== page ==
Notes from Windward: #57
Signs of Spring
Tulips in the garden
It's hard to imagine a lovelier herald of spring than the tulip. Almost as the snow is melting, they're pushing out their green leaves, then topping it with a burst of most welcome color. These tulips are nestled in a corner of the kitchen garden, and while they aren't edible, they certainly do bring a measure of cheery beauty to the table. While Windward is still very much at the practical stage, we always try to have some time for beauty just for the sake of beauty.
Not that there isn't a practical side to beauty too. The ten tulips you see in the picture started out as three bulbs planted three years ago. The bulbs divide on a steady basis, year after year, slowly but surely beautifying their little portion of the world. It's not a bad metaphor for the good life. "Out there" folk are always looking for ways to make money; at Windward we're focused on finding ways to create value. That may only seem like an issue of semantics, but I believe it's one of those differences that makes all the difference.
Here, we have decidedly wet and dry seasons. For lots of plants, that doesn't work; they want one or the other. We do what we can to accommodate them by selecting a bit of ground that has more water by virtue of the runoff patterns, or conversely that is higher up and less likely to have saturated soil for extended periods of time. The topography of our land is such that we can find a place for just about any plant's preferred lifestyle.
Over time we're learning more about the plants that are especially well adapted to what we have. It's a truism that satisfaction in life is based not so much on getting what you want, but in wanting what you've got. One of the more intriguing plants that "wants what we've got" is the saffron crocus. It's preferred lifestyle is one with a dry, dormant summer season. It comes alive during the fall rains, lives under the snow, and finishes it's growth cycle in the spring. Once the ground drys up, it hunkers down and waits for things to get better in the fall.
Saffron, the spice that's sometimes called red gold, is actually the dried stigma of the crocus flower. When they bloom in the fall, the stigma are picked with tweezers and dried to create one of the most precious of herbs. It's used in a range of dishes, many of them of Spanish heritage, and imparts both a unique flavor and an appetizing color to rice dishes.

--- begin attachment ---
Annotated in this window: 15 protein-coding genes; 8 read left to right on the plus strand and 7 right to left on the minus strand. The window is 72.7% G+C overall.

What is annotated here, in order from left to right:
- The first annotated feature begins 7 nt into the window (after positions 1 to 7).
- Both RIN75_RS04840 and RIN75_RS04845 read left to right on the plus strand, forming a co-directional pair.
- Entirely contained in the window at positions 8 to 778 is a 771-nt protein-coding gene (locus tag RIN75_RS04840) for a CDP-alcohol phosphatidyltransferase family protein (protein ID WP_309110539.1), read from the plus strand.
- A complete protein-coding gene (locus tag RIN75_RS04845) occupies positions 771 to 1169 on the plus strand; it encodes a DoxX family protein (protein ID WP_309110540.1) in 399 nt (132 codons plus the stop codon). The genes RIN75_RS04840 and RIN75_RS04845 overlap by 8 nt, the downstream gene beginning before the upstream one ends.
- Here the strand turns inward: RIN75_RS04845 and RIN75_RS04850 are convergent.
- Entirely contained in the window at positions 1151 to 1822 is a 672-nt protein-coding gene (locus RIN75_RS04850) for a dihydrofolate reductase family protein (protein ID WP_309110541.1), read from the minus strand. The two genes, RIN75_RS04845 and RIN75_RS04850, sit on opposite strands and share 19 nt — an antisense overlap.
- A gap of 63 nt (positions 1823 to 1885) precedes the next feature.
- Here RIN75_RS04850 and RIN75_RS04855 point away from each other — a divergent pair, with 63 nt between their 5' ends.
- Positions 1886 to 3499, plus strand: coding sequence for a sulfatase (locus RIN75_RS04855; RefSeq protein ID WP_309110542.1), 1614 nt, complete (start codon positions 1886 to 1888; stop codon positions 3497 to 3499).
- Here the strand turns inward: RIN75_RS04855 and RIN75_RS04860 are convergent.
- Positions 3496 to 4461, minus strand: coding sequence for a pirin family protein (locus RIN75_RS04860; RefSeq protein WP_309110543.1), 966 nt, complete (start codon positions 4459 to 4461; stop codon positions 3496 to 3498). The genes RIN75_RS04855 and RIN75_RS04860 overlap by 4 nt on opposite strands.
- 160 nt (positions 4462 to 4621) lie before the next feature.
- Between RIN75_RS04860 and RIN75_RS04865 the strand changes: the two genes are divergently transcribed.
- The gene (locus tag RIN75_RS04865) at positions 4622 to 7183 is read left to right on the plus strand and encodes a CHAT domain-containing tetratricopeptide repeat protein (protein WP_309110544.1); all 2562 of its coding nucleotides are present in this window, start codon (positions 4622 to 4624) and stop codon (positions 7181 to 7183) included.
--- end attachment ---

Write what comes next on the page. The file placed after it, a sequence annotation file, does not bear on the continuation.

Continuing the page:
While picking the spice is labor intensive, the rest of the plant cycle isn't. Every few years you need to dig up the saffron bed, sort out the bulbs and replant them in a larger bed to relieve overcrowding. The master gardener who's helping us with this project planted 150 bulbs, and five years later, dug up more than a thousand. It takes a lot of bulbs to make a pound of saffron, but since the spice retails for ten dollars an ounce, it does add up. While it's unlikely that we'd ever grow commercial quantities, but it's nice to know that we could if we wanted to.
For more detailed information on saffron, click Saffron
Logging starts to the north of us
Windward is a big place. While 106 acres may not sound like a lot on paper, given the diversity of our topography, it certainly feels very large. Part of that psychological size has to do with the forest land that surrounds us providing a valuable buffer zone.
The development of our buildings has been concentrated in one area of about ten acres. This was partially due to the topography of the land, and partially because of the ease of accessing power and phone lines from that spot. Windward is five-eighth's of a mile wide, and power lines aren't cheap to run, so there was a great incentive to start our development reasonably near to the county road where we felt that the trade off between isolation and access was optimum.